When he was fifty-five years old, Stephen ‘for the first time understood that nothing bad had ever happened to him. He lived in a house worth a fortune with his wife of thirty years. His children’s lives had worked out: no one was on drugs or in prison; no one had died of Aids. Everyone he knew led a nice life, and on and on it was all supposed to go.’ But then the 9/11 terrorist attacks happened and the tube bomb attacks in London, and Stephen’s whole life changed. Suddenly he realised his whole generation believed that nothing bad was supposed to happen.

Grace stays an interesting character throughout the book – Andrea’s best friend, I suppose she could be called. She was beautiful, brittle and rude, when Stephen met her, and she drifted in and out of their family life, always a loner. Towards the end of the book, she has become unkempt, eccentric; an unlikely companion for Stephen’s father (another interesting character) who came to live with them. Stephen and Andrea’s children are well depicted by Grant: Marianne was a lonely, chubby child who ended up being a war photographer, and fell in love with a field surgeon, a married man. He ended the relationship after he was injured in the tube attacks and she was left stunned and hurt. Max spent the first seven years of his life deaf; only his sister noticed. Once his ears had grommets put in, he was exposed to the noise of the world; he hated the coarseness of it. He landed up being a magician, working with his hands without having to talk much, and married a deaf woman.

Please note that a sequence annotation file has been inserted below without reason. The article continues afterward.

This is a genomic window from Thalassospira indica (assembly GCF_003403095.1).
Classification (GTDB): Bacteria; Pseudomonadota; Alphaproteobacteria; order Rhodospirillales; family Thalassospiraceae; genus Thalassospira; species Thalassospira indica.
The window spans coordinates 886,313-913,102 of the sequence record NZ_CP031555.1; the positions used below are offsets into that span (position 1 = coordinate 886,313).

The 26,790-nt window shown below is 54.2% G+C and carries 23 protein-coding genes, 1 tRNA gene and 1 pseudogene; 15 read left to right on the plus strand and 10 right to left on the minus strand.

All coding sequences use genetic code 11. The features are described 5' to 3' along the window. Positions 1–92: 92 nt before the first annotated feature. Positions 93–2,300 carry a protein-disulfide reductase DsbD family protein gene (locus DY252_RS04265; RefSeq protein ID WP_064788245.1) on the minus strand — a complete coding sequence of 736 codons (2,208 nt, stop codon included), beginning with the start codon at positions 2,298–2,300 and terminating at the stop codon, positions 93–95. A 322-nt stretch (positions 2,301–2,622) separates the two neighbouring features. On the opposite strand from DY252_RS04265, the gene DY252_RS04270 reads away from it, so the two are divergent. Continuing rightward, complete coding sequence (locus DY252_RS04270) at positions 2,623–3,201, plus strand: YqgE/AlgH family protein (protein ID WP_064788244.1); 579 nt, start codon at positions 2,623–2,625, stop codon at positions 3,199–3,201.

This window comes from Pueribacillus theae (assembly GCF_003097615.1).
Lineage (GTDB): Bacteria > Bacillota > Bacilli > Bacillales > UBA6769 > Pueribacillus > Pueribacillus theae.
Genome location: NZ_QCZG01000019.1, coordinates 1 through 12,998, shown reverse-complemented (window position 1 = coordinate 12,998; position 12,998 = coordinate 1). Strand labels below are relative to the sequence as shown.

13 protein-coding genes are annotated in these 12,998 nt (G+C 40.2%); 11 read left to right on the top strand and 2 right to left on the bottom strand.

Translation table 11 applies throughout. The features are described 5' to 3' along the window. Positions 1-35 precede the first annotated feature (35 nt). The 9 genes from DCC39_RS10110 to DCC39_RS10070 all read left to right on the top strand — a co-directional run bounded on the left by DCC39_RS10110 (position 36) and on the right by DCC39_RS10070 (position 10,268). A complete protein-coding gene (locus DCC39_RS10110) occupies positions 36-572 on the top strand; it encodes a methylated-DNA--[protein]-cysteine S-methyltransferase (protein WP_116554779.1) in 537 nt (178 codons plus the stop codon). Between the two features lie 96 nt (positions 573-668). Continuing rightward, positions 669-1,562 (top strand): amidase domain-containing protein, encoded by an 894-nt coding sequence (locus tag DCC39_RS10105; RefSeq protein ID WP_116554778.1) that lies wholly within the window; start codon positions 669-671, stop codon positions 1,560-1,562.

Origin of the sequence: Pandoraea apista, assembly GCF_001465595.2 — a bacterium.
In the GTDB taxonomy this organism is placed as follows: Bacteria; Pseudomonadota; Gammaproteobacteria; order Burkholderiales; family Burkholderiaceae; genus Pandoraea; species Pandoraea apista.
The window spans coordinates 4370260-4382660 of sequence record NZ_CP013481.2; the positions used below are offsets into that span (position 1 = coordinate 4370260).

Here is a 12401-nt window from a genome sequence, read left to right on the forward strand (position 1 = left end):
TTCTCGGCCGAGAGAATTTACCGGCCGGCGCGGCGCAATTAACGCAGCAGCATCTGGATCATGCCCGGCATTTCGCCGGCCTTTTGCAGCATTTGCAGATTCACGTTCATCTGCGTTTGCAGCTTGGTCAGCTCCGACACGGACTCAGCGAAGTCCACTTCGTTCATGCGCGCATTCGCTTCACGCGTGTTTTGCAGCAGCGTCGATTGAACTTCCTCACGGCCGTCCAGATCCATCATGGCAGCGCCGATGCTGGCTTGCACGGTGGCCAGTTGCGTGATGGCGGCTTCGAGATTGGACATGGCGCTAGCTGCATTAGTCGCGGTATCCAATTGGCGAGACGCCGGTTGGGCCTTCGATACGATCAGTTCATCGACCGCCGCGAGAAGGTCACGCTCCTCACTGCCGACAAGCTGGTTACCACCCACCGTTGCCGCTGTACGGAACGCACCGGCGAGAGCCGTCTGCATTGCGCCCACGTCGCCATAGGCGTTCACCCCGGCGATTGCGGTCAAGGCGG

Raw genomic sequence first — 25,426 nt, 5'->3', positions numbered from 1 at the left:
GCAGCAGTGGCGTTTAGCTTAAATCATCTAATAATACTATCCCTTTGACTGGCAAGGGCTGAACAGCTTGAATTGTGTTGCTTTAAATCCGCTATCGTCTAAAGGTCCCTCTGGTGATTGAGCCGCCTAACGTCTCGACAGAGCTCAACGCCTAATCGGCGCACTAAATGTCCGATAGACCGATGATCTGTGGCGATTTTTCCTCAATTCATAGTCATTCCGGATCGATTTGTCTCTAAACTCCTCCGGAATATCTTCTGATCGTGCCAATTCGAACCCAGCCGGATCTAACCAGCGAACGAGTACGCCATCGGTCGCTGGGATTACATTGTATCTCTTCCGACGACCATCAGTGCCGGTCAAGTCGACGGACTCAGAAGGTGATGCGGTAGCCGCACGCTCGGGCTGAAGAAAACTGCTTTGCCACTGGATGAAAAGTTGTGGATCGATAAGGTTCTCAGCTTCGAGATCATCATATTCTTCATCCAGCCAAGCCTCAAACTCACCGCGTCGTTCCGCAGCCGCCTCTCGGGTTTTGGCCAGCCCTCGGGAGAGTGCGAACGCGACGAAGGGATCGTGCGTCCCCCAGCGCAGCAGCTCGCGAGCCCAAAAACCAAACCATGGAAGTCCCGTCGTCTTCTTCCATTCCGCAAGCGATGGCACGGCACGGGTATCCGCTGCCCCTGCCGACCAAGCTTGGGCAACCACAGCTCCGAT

I found myself irritated with Stephen a lot of the time, and wanted to give him a kick up the bum and say, ‘just look at how good you’ve got it,’ but I also could relate to that middle-age crisis where suddenly you stop, look at your life and think, “How on earth have I got here?” On the last page of the book, Grant has Stephen say: “I don’t understand … How does it come to this? We were supposed to be so special, we were going to change everything and it turns out we’re just the same …”

I experienced that when I got divorced: I would wake up sometimes, virtually unable to believe that I had become yet another person to get divorced. My marriage was supposed to have been untouchable, special. I thought we were a unique couple and it turned out we were so ordinary. This feeling of disbelief is what hit Stephen and made him sit up and look at the life he had taken for granted all along.

Linda Grant defies one of the rules of writing – keep tenses consistent – and sometimes even changes them within a paragraph. It didn’t bother me; it was confusing now and then, but for the most part, it brought an immediacy to the writing. I would highly recommend this book. As I said, I found it slow going in the beginning, but it is worth getting through the first part for the satisfaction of a book that is well written and makes you reflect long after you have finished it.


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Author: Nella

Passionate reader, sometime writer, part-time librarian. I couldn't survive without books. And, I suppose, my children. Or my cats. Or my dog. I read books and look after others.